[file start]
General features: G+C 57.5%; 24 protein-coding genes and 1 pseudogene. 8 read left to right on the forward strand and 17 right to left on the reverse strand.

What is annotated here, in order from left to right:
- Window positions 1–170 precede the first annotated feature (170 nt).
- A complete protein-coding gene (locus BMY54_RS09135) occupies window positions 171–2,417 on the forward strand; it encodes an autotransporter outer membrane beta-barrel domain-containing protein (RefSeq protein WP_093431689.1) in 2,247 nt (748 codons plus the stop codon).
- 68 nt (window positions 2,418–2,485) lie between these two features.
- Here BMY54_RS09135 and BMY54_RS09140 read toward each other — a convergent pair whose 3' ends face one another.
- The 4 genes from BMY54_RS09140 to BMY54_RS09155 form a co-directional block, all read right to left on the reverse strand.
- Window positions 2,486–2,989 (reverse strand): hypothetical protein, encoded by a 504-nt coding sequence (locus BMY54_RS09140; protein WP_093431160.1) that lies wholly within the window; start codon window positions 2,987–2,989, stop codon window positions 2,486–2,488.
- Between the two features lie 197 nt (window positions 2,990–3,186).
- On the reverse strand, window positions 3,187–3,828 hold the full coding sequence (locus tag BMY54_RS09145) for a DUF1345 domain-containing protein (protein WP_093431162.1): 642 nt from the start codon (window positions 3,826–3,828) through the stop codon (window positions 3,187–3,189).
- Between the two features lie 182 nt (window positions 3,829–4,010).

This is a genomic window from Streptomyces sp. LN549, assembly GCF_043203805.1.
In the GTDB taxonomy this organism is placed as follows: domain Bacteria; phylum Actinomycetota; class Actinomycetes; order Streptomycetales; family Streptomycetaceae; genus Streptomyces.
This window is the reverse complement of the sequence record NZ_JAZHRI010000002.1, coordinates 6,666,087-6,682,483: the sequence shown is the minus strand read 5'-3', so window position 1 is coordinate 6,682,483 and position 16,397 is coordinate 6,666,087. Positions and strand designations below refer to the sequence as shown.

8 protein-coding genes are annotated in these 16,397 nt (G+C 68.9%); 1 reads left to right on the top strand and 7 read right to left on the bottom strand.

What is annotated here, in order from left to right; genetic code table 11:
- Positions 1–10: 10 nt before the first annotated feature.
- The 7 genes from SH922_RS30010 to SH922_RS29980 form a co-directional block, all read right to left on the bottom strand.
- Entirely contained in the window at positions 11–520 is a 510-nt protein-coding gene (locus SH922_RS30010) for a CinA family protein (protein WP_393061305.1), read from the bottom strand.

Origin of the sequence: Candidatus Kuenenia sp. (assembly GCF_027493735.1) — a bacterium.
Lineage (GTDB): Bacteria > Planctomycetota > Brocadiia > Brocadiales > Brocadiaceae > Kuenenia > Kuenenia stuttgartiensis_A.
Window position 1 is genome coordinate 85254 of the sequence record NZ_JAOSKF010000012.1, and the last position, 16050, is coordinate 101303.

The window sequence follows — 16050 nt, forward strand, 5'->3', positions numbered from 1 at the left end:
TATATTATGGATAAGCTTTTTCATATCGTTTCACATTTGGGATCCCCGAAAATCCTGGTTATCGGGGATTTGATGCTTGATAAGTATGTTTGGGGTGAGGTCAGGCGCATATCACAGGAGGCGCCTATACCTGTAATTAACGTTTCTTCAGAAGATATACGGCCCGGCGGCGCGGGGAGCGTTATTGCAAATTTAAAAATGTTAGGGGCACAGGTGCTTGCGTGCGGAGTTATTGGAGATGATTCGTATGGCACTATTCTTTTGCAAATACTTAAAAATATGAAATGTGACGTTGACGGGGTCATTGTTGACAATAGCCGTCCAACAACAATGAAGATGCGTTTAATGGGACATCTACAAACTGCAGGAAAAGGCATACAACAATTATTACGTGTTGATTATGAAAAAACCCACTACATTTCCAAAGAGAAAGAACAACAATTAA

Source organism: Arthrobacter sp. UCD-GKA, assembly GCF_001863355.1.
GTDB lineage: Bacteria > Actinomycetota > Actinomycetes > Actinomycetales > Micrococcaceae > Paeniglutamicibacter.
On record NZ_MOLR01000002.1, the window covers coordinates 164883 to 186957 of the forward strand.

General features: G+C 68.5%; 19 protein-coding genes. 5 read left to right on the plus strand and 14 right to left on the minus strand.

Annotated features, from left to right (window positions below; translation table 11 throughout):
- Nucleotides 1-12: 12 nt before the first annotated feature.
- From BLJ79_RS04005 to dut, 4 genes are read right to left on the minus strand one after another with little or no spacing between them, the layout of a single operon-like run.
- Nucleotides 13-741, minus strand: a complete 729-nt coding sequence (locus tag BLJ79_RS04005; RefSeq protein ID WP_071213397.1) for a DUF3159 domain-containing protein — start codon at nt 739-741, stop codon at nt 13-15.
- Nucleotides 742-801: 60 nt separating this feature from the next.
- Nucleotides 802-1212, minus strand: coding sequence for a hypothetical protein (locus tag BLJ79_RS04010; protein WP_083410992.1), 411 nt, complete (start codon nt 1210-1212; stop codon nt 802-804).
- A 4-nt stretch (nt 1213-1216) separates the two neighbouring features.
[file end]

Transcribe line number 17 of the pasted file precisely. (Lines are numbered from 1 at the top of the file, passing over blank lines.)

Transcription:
- Positions 1–10: 10 nt before the first annotated feature.